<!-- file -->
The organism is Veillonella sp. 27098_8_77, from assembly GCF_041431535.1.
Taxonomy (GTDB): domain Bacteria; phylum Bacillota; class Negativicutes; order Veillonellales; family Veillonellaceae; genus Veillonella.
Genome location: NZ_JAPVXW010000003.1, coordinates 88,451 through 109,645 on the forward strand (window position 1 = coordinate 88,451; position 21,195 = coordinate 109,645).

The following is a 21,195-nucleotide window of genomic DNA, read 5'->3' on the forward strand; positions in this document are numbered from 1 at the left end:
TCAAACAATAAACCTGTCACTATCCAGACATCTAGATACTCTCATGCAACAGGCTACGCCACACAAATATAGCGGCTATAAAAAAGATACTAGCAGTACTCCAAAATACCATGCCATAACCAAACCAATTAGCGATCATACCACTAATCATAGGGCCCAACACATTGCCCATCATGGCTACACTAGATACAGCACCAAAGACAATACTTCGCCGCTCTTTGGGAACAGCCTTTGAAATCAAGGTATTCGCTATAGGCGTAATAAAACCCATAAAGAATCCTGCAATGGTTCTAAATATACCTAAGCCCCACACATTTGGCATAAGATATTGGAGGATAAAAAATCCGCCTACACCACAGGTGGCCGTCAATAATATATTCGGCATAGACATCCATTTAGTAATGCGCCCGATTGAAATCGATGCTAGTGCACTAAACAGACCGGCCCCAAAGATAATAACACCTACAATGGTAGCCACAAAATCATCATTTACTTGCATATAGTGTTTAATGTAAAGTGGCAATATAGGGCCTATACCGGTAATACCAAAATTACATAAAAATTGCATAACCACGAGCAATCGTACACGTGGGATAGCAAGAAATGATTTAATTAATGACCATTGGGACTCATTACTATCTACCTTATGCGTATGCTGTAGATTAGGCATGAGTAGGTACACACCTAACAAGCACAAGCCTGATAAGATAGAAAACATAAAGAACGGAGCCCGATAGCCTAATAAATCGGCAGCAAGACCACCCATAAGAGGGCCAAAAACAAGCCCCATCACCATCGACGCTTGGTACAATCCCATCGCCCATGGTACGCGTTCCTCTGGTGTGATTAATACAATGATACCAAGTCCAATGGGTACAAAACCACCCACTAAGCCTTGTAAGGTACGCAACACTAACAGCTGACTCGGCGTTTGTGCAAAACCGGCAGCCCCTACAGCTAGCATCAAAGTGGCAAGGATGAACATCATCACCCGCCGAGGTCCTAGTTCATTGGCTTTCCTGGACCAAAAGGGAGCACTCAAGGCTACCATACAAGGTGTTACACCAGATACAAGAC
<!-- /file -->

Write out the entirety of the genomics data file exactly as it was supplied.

The organism is Veillonella sp. 27098_8_77, from assembly GCF_041431535.1.
Taxonomy (GTDB): domain Bacteria; phylum Bacillota; class Negativicutes; order Veillonellales; family Veillonellaceae; genus Veillonella.
Genome location: NZ_JAPVXW010000003.1, coordinates 88,451 through 109,645 on the forward strand (window position 1 = coordinate 88,451; position 21,195 = coordinate 109,645).

The following is a 21,195-nucleotide window of genomic DNA, read 5'->3' on the forward strand; positions in this document are numbered from 1 at the left end:
TCAAACAATAAACCTGTCACTATCCAGACATCTAGATACTCTCATGCAACAGGCTACGCCACACAAATATAGCGGCTATAAAAAAGATACTAGCAGTACTCCAAAATACCATGCCATAACCAAACCAATTAGCGATCATACCACTAATCATAGGGCCCAACACATTGCCCATCATGGCTACACTAGATACAGCACCAAAGACAATACTTCGCCGCTCTTTGGGAACAGCCTTTGAAATCAAGGTATTCGCTATAGGCGTAATAAAACCCATAAAGAATCCTGCAATGGTTCTAAATATACCTAAGCCCCACACATTTGGCATAAGATATTGGAGGATAAAAAATCCGCCTACACCACAGGTGGCCGTCAATAATATATTCGGCATAGACATCCATTTAGTAATGCGCCCGATTGAAATCGATGCTAGTGCACTAAACAGACCGGCCCCAAAGATAATAACACCTACAATGGTAGCCACAAAATCATCATTTACTTGCATATAGTGTTTAATGTAAAGTGGCAATATAGGGCCTATACCGGTAATACCAAAATTACATAAAAATTGCATAACCACGAGCAATCGTACACGTGGGATAGCAAGAAATGATTTAATTAATGACCATTGGGACTCATTACTATCTACCTTATGCGTATGCTGTAGATTAGGCATGAGTAGGTACACACCTAACAAGCACAAGCCTGATAAGATAGAAAACATAAAGAACGGAGCCCGATAGCCTAATAAATCGGCAGCAAGACCACCCATAAGAGGGCCAAAAACAAGCCCCATCACCATCGACGCTTGGTACAATCCCATCGCCCATGGTACGCGTTCCTCTGGTGTGATTAATACAATGATACCAAGTCCAATGGGTACAAAACCACCCACTAAGCCTTGTAAGGTACGCAACACTAACAGCTGACTCGGCGTTTGTGCAAAACCGGCAGCCCCTACAGCTAGCATCAAAGTGGCAAGGATGAACATCATCACCCGCCGAGGTCCTAGTTCATTGGCTTTCCTGGACCAAAAGGGAGCACTCAAGGCTACCATACAAGGTGTTACACCAGATACAAGAC